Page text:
In their second statement regarding recent incidents that have fans labeling Florida Georgia Line as "anti-police," the duo is offering a more in-depth explanation about what happened, calling it "a misunderstanding that was blown out of proportion and taken out of context."

"You won't find two guys who are more supportive of the police than we are," Tyler Hubbard and Brian Kelley write on Instagram. "There is nothing more to this story beyond our team feeling that it would be redundant for us to use local authorities [backstage] when we are already covered."

When FGL performed in Wisconsin and Iowa on Friday and Saturday (July 22 and 23), reports began popping up on social media that the duo had requested no police presence at both shows, eliciting outrage from fans; however, sheriffs working at both shows clarified to news outlets that the request applied only to backstage. In Iowa, the request was honored (and a request for a police escort leaving the show was denied), while in Wisconsin, the request was denied. On social media, Country Thunder -- the festival at which Florida Georgia Line played on Friday night -- wrote in response to the online chatter, "We have seen the original post, and none of it was true,” while FGL stated, "[W]e have nothing but love and respect for the police. We are bummed anyone ever got a different impression.”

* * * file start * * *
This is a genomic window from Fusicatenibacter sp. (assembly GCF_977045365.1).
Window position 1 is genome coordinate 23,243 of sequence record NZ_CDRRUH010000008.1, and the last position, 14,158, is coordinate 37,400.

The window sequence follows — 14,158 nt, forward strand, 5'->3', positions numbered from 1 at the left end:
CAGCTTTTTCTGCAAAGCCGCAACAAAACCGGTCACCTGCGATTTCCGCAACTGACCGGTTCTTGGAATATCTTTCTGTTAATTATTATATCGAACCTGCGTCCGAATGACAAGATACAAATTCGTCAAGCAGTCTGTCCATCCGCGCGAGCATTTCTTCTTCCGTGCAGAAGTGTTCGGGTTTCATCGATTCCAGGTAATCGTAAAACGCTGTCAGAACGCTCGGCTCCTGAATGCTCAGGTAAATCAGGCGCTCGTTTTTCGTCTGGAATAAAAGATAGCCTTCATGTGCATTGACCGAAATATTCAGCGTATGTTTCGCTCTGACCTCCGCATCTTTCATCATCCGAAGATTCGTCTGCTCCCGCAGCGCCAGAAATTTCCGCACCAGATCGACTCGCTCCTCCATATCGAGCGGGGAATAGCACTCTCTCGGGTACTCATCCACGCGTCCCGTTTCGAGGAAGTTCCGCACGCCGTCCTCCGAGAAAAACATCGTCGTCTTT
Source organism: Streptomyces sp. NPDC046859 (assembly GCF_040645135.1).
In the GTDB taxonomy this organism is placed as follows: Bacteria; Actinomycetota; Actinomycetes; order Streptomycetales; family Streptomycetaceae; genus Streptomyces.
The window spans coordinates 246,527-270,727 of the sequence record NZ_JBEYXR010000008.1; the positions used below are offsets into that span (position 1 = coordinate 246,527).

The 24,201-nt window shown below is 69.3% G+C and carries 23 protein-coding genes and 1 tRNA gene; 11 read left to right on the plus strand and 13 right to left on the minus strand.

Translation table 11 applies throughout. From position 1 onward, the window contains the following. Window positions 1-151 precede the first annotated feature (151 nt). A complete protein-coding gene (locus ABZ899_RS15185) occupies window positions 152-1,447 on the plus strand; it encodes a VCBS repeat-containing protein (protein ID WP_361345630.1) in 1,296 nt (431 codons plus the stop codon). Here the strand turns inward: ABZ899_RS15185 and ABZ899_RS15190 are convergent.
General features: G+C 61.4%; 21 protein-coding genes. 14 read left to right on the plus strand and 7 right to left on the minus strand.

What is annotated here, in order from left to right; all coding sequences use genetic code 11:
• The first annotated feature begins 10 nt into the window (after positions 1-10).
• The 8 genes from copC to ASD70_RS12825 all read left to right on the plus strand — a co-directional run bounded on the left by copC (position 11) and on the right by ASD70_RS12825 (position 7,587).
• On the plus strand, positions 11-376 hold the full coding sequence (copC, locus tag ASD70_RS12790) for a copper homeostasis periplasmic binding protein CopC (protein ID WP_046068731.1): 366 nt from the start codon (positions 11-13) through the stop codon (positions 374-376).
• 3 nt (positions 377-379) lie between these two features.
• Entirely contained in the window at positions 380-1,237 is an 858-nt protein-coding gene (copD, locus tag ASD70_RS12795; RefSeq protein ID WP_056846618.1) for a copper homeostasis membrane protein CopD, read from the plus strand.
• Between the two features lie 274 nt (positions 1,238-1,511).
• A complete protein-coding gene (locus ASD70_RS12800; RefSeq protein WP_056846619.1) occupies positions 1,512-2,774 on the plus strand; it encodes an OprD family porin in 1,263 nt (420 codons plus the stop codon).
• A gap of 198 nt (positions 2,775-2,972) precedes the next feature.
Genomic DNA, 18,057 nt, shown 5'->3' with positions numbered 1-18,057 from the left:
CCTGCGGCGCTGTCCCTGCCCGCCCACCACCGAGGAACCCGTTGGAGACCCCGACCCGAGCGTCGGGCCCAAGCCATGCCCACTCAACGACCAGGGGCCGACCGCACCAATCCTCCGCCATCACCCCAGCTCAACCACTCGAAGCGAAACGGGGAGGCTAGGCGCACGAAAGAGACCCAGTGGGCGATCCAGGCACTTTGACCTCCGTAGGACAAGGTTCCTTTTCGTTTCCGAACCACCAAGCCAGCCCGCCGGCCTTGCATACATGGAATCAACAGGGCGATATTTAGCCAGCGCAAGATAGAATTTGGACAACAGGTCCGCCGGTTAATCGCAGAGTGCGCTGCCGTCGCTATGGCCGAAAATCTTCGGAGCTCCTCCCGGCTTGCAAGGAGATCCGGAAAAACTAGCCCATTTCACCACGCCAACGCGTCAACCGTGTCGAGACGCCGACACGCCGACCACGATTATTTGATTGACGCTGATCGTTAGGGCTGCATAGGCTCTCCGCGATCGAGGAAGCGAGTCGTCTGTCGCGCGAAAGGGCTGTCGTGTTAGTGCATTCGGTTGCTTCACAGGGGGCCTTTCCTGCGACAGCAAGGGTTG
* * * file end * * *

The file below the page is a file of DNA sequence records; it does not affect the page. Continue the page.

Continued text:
In their latest statement, Hubbard and Kelley go on to explain that their management team "is routinely asked if they need help from local law enforcement for additional security backstage at concerts, which is common among touring acts." Some acts use the added security team, while others do not "because they have their own security, or the promoters provide it."

"We have an enormous amount of respect for the brave men and women who protect our communities and allow us and our fans to have a good time at our shows. Nothing is more important than our fans' safety," Florida Georgia Line conclude. "We are lovers of all people and want to be a part of the change that is needed right now. We encourage everyone to do the same. Let's love one another."

On Monday (July 25), Jones County Sheriff Greg Graver, the sheriff who spoke to multiple news outlets about FGL's Iowa show, told Saving Country Music, "I don’t want this to be anti Florida Georgia Line," explaining that, at concerts, he speaks with the tour manager to determine how his team can assist and that "[i]t’s fairly unusual that you would have a group say that they don’t want law enforcement backstage at all."

Florida Georgia Line are currently on the road on their Dig Your Roots Tour; a complete list of upcoming tour dates is available on FGL’s website. Their third studio album, Dig Your Roots, is due out at the end of August.

Country's Most Political Artists

Country Music's Nastiest Feuds